All posts tagged: Kobe Kanagawa Eye Clinic

LASIK Update

I never got around to posting an update on the 4th anniversary of my LASIK operation, but now that things are calming down I can post a 4 year 6 month update. Click here for a summary of my previous posts about LASIK (laser eye surgery)  Quick update: Eyes are great, still have the vision of a hawk. Longer update: The advantages of having had LASIK and not having to deal with glasses and contact lenses have been magnified by the arrival of our daughter Jasmine. Having a baby is fantastic.  It also means you have less time, less sleep, more colds, and more responsibilities. So glad I don’t have to mess around finding glasses in the middle of the night, or dealing with contact lenses and poopy diapers while half-asleep. The issue of less sleep and more colds is important.  Usually, my eyes didn’t get irritated by contact lenses, but if I was overly tired or getting sick, I would get sore red eyes, and I’d be forced to switch from contact lenses to …

10 life changes since getting LASIK

It’s been nearly 4 years since I had LASIK at the Shinjuku branch of the Kobe Kanagawa Eye Clinic Japan. You can read more about my experience with LASIK here:  http://www.travel67.com/lasik/    I was chatting with friends the other day about how positive my experience had been. Here are 10 ways my life changed! (These don’t include non-Lasik related changes such as getting married, buying a house…)  Saving money      No need to buy contact lenses, or solutions, or glasses.   Saving time        Don’t have to spend a few minutes in the morning and before going to bed dealing with contact lenses. No emergency glasses days              I’d wear contacts almost every day, but if I had sore eyes I’d have to wear glasses. I’d then have awkward conversations with friends or workmates explaining why I was wearing glasses.   No foggy glasses        No problems going from cool air-conditioned buildings to the humid outdoors.   Smaller wash kit          No extra bag of solutions, cleaning products, spare lenses, and spare glasses. Much easier for …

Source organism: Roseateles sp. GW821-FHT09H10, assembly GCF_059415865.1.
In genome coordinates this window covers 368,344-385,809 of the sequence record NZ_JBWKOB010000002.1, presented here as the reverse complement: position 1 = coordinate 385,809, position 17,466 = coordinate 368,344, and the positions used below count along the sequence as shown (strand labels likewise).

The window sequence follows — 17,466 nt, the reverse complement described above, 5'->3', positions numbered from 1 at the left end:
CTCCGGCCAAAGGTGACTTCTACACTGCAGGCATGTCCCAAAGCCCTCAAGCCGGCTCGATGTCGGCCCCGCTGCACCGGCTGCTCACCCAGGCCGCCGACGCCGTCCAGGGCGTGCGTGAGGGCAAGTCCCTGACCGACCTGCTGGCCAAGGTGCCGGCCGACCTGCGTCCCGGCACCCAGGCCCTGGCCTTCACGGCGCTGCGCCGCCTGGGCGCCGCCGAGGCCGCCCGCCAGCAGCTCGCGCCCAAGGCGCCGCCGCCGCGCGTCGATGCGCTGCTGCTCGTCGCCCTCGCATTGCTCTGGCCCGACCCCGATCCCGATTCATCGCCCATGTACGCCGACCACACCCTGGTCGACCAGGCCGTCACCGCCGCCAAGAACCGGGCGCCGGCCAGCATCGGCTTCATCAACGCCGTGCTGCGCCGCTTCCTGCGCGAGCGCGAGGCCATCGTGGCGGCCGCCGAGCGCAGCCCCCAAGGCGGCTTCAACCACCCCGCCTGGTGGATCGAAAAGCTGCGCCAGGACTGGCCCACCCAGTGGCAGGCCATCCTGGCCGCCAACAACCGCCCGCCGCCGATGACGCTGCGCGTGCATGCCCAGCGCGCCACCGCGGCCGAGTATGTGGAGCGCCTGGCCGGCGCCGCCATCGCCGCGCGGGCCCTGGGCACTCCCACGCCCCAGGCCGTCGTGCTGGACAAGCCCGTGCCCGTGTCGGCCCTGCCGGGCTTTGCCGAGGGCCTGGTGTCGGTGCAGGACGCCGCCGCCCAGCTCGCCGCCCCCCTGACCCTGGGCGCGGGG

Lasik in Japan

This is a compilation of blog posts about my experience getting laser eye surgery in Japan. Short Version: I used glasses and contact lenses for 20 years. I decided to get Laser Eye Surgery. I chose the best technique and the best clinic I could find: iDesign iLASIK at the Kobe Kanagawa Clinic in Shinjuku, Tokyo. They have a great English speaking rep. Procedure went great. I now have excellent vision, better than 20/20. Hoorah. Kobe Kanagawa Website – http://www.kobe-kanagawa.jp/english/ Use my referral code Chris Willson 483-960 and you’ll get up to 30,000 yen off. Long Version: I got my first pair of glasses when I was about 13. At age 16, I started wearing contact lenses, and glasses became a last resort. For the next 20 years I used contact lenses pretty much everyday. I’ve journeyed around the world with a wash kit containing vials of lens cleaner, saline, spare lenses and backup glasses. In the grand scheme of things, having to wear contact lenses is a mild inconvenience rather than a burden, but I really wished …

Lasik – 6 month check-up